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I'm using source code from a code example that is licensed under the Apache 2.0 License in my program. Now I would like to publish that program and source code on GitHub using the MIT License. I've read the following in the license:

You must cause any modified files to carry prominent notices stating that You changed the files;

But I didn't change any of the files I just copied the relevant parts of the code into my source files.

Now here are my questions:

I know I have to add a copy of the Apache 2.0 License into my project but do I have to put anything into my source files to correctly publish my program/source code?

As it is a command line program do I have to add a -license switch and display the license or do I have to add it the "USAGE" output?

Do I have to put the MIT License into every of my source files or is it enough to have a copy of it in the project?

Thanks in advance!

  • Can you put the parts that you took from the Apache-licensed project in its own file? Then you can include the Apache license terms there. You don't have to add a notice to the "Usage" part of your program. – Brandin Sep 14 '15 at 12:02
  • Unfortunately I can't because its basically a client/server thing and it would break the code if I had to. – MemphiZ Sep 14 '15 at 12:03
  • I guess you could put at the top of the file an explanation of which parts fall under which licenses. But that's probably going to be confusing. Personally I would look harder into separating that other-license code to another file. This probably comes down to a technical question of how to implement that in the programming langauge you're using. For example if its Python you can easily put that in its own package and then call it from your own code. – Brandin Sep 14 '15 at 12:09
  • "But I didn't change any of the files I just copied the relevant parts of the code into my source files." Then you did change it; you removed the parts you didn't need. Therefore you must make it clear that those pieces of code are a modified version of the original code. You should also make it clear that your library is covered by both the MIT and Apache licences. – David Arno Sep 14 '15 at 12:46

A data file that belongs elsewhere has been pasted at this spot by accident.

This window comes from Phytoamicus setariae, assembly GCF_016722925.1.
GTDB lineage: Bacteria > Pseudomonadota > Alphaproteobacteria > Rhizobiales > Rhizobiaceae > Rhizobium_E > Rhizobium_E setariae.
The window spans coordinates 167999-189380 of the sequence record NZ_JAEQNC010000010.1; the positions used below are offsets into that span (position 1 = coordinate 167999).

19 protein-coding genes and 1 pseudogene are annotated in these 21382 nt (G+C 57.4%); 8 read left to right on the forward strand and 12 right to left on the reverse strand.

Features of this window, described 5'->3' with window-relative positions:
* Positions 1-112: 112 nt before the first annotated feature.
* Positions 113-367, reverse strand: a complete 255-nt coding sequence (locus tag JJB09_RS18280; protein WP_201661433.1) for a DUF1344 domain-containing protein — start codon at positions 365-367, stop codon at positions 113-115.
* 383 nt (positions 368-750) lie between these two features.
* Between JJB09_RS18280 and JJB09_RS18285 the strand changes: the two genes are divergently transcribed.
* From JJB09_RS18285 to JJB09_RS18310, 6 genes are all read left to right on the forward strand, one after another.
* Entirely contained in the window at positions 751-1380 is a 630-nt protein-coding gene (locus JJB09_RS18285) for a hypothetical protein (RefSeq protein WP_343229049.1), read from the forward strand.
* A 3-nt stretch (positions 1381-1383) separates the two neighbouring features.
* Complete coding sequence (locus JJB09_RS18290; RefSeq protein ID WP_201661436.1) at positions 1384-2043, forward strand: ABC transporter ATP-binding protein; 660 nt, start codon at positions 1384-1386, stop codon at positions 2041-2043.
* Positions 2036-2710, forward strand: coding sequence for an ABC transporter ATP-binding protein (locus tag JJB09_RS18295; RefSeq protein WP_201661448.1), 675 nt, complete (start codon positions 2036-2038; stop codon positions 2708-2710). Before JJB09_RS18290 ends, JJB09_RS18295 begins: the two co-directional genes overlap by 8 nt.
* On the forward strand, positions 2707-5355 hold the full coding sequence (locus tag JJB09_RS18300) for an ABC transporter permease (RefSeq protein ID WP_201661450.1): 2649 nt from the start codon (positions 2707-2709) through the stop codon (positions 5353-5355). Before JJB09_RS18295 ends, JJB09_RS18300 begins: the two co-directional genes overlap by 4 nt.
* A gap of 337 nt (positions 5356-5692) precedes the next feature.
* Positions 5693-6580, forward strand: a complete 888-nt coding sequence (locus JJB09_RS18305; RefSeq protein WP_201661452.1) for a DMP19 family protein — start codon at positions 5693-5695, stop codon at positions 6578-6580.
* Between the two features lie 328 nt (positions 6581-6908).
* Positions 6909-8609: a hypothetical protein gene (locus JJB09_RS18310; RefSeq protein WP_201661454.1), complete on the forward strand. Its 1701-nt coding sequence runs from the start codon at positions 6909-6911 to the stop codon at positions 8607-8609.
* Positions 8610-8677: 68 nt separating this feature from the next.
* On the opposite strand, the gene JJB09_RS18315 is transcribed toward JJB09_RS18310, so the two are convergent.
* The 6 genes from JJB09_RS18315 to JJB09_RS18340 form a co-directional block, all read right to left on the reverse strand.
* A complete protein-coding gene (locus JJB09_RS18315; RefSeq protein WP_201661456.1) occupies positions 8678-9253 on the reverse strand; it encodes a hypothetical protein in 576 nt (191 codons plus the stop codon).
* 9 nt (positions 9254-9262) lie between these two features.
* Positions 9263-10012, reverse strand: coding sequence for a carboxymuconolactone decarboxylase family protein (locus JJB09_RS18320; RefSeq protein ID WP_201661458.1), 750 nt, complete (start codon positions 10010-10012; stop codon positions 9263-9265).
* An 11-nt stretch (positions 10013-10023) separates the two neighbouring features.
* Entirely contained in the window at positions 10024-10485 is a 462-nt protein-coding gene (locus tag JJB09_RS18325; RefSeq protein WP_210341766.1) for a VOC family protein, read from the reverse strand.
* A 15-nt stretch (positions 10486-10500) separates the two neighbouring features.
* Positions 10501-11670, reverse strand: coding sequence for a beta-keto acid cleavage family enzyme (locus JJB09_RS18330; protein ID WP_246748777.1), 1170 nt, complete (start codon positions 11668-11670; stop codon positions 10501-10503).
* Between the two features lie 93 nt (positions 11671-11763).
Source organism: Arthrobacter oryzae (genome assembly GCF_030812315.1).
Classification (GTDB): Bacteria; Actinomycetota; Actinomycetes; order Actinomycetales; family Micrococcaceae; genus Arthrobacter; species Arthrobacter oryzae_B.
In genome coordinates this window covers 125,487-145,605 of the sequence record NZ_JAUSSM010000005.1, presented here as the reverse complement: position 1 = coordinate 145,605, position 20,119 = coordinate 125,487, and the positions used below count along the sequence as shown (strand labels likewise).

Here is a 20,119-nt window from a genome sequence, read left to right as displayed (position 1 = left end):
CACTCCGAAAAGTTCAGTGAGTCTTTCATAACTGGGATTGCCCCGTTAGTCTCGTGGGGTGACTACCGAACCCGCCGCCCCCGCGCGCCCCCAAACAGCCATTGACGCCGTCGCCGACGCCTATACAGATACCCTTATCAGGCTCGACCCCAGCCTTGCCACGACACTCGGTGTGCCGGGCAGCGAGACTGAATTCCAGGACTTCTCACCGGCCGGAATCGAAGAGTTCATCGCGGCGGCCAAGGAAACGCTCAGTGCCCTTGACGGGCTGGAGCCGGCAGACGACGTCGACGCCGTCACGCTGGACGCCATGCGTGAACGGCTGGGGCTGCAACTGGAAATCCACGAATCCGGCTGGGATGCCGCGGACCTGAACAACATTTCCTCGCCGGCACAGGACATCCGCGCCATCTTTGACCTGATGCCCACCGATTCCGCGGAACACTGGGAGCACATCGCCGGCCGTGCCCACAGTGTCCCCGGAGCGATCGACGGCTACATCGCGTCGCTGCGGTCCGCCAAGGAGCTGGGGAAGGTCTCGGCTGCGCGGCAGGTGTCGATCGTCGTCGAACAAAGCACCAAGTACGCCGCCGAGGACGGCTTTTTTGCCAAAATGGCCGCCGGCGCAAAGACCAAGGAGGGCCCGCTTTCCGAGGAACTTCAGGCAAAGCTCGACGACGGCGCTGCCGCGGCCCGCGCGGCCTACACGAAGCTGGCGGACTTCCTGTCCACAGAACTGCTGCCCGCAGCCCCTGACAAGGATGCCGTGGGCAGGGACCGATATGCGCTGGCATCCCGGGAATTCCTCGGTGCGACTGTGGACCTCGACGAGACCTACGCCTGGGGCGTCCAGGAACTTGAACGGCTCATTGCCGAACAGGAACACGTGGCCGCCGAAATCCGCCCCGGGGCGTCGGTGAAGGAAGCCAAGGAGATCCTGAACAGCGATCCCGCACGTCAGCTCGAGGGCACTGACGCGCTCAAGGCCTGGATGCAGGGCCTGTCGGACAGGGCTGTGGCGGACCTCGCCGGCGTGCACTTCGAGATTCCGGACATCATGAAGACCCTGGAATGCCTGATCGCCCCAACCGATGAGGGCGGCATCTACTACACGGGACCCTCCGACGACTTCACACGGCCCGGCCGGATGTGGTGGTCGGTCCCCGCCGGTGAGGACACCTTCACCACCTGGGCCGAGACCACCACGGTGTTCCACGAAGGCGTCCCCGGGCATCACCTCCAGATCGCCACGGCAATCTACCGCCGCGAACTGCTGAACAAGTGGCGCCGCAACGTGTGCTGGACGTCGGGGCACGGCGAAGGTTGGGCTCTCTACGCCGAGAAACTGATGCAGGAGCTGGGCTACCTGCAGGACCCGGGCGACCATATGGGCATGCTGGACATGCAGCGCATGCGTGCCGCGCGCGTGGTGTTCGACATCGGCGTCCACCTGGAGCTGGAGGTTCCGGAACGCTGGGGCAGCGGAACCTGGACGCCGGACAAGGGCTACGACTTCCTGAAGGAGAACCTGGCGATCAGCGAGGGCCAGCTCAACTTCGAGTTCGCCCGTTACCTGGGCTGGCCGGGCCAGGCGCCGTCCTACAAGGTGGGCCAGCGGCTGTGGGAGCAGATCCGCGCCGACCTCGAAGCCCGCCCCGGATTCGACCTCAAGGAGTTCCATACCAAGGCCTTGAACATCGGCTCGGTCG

• Is there a reason you don't want to use the Apache License for your work? Apache and MIT are functionally nearly the same. (The apache license has some patent right grants that the MIT license is missing). Having a single license will make things much easier for you and any potential users. – Craig Sep 14 '15 at 18:53
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As parts of the sources are licensed under one license (Apache 2.0) and parts are under a different license (MIT), it is important that each file carries a notice stating which license applies to the contents of that file.

It is strongly recommended to have only a single license for each source file, so you should have the code that you copied from the third-party library in a separate source file (or multiple separate source files). These files should have a copyright notice referring to the Apache license and state that you copied the code from the third-party library.

For your own code that you want to publish under the MIT license, it is recommended to put the MIT license in its entirety in a comment at the top of your files.
The MIT license isn't that long, and it will avoid all confusion about what license the code is under even if the file gets separated from the rest of the project.


If it is unfeasible to separate the code under the different licenses into separate files, then you could proceed like this (assuming a small portion of a file is under the Apache license):

  • Put your source file under the MIT license
  • Directly below the copyright & license statements, add a comment that parts of the file are under a different license.
  • Immediately above the code that is under the Apache license, add a comment block giving the copyright and license details for the code following it.
    To avoid thoroughly confusing others, this should be done at the granularity of a function.
  • What if I can't separate the code under Apache License from the rest because it would completely break the code or make it unreadable? – MemphiZ Sep 14 '15 at 12:20
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    @MemphiZ What programming language is it? Maybe you should post a question on SO. "I have this code here - how can I put it in its own file" – Brandin Sep 14 '15 at 12:28
  • @MemphiZ: Added what you can do if you can't separate the functions to different files. – Bart van Ingen Schenau Sep 14 '15 at 13:29

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